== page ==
By Bethany Corrigan, Senior Technical Advisor – GBV, PSI
This November PSI stands with people around the world to celebrate a global commitment eliminate violence against girls and women. In my last post, I talked about PSI’s role in a greater multi-sector, collaborative fight against the many-headed beast that is GBV. Over the next 16 Days of Activism, I will share an example of a GBV project implemented by PSI in Myanmar to illustrate how partnerships are the best way to attack more than one head of the beast, simultaneously. In a recent trip to Yangon, Myanmar I had the honor to meet four partners, each of whom represents a specific type of response to the beast, and together pooled their specialties to implement a program called, Breaking the Silence: Addressing GBV in Myanmar. Over the next two weeks, I will share their stories.
Inside Dr. Aung Moe’s clinic, it’s peaceful. It feels friendly here. Just outside of the main drag of town, his doors are accessible, yet apart from the major traffic of Yangon. His kind face, calm voice and pleasant staff are comforting.
One day, a young woman came to this clinic with, “vaginal discharge, low grade fever and abdominal pain.” Dr. Aung Moe treated her against infection and she went home. Back she came the next day with “profuse bleeding,” and blood pressure so low he started an IV. His re-examination revealed a foreign object – a stick and leaves about 6” long inside her cervix. Through confidential and nonjudgmental discussion led by Dr. Aung Moe, this brave young woman disclosed she had been raped, and self-terminated the resulting pregnancy. After Dr. Aung Moe stopped the bleeding and normalized her blood pressure, he referred her to a community-based organization to access other support like counseling, safety strategies, and legal advice. The young woman followed up with the referral and received counseling and other support.
Dr. Aung Moe’s practice is in the PSI-supported, Sun Quality Health Network of Myanmar, and this story of sexual assault and physical complications is typical of what these doctors encounter. Data tells us that healthcare providers are often the first contact survivors of violence make following assault or abuse. Unfortunately, the data also tells us that survivors are unlikely to disclose violence to those healthcare providers. Survivors may explain away bruises, or seek treatment without explanation for their symptoms. This is why PSI and other organizations must focus on building the capacity of doctors to respond like Dr. Aung Moe – as frontline support for survivors. But this mandate isn’t always easy.
Historically in Myanmar, issues such as “gender based violence,” or “domestic violence” have not been acknowledged to have serious medical, developmental, and economic effects, making it difficult for any one sector to take responsibility. For example, when questioned, doctors in Myanmar have said that domestic violence is not a medical issue, and they were not trained to respond to it. They believe these issues are “between a husband and wife” or “legal matters.”
Dr. Aung Moe was one of several physicians to participate in the Breaking the Silence program to address GBV (domestic and intimate partner violence against women and girls). In this project, PSI trained doctors on how to discuss violence with their patients, respond to need and refer to partner organizations for resources beyond immediate medical care. PSI also disseminated resources to doctors like a medical provider’s handbook on GBV, as well as posters and handout information about violence to raise awareness of their patients. I asked Dr. Aung Moe how the young woman from the example above disclosed the sexual violence. He acknowledged that she came to him first with a physical complaint, but through awareness and trust he was able to address more. “I think she came to me because of other complaints like discharge and bleeding, but she might see the GBV posters in my clinic and know I can help her. So, she told me about the story and seek support because she trust[ed] me. I have seen many GBV cases in the community. I hoped to be able to help them in some ways; at least I can refer them for further support… We could not do anything for survivors [of violence] before this program, [there was] nowhere to refer. We were not technically competent. After this program, we understand the referral pathway and can connect GBV survivors to the correct places. So, I can help clients, not only medical treatment, but also [with connection] to other services.”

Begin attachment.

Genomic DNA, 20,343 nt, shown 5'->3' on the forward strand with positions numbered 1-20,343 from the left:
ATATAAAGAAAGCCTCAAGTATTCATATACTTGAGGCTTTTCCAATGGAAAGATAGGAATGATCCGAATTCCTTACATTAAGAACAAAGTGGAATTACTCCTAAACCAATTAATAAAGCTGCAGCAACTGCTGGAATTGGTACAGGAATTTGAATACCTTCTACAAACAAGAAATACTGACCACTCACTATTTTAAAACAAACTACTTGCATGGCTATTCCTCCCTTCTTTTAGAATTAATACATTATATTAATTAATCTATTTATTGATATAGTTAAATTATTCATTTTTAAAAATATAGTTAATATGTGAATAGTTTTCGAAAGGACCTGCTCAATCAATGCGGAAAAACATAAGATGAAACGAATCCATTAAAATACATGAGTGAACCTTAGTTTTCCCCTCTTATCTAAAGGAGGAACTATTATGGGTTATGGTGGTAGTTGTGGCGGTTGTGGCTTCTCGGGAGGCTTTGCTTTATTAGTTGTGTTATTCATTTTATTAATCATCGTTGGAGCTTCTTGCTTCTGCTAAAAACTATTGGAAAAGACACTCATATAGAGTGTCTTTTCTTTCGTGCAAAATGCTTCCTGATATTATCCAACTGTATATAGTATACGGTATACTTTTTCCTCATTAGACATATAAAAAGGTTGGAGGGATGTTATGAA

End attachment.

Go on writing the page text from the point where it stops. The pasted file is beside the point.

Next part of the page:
As Dr. Aung Moe described, even aware, motivated doctors cannot provide everything for survivors, but partnership can lead to comprehensive services. Partnership also helps direct policies and laws and increased community awareness. Dr. Aung Moe, “GBV program will be more successful if NGOs, Government sectors and clinicians are working together. Law enforcement is important. Laws and legislations need to be changed. The situations are getting better now, but it should be better than this and we have to move forward.”
In the next post I’ll share how PSI is working to support partnership building with an inspiring community based advocacy organization.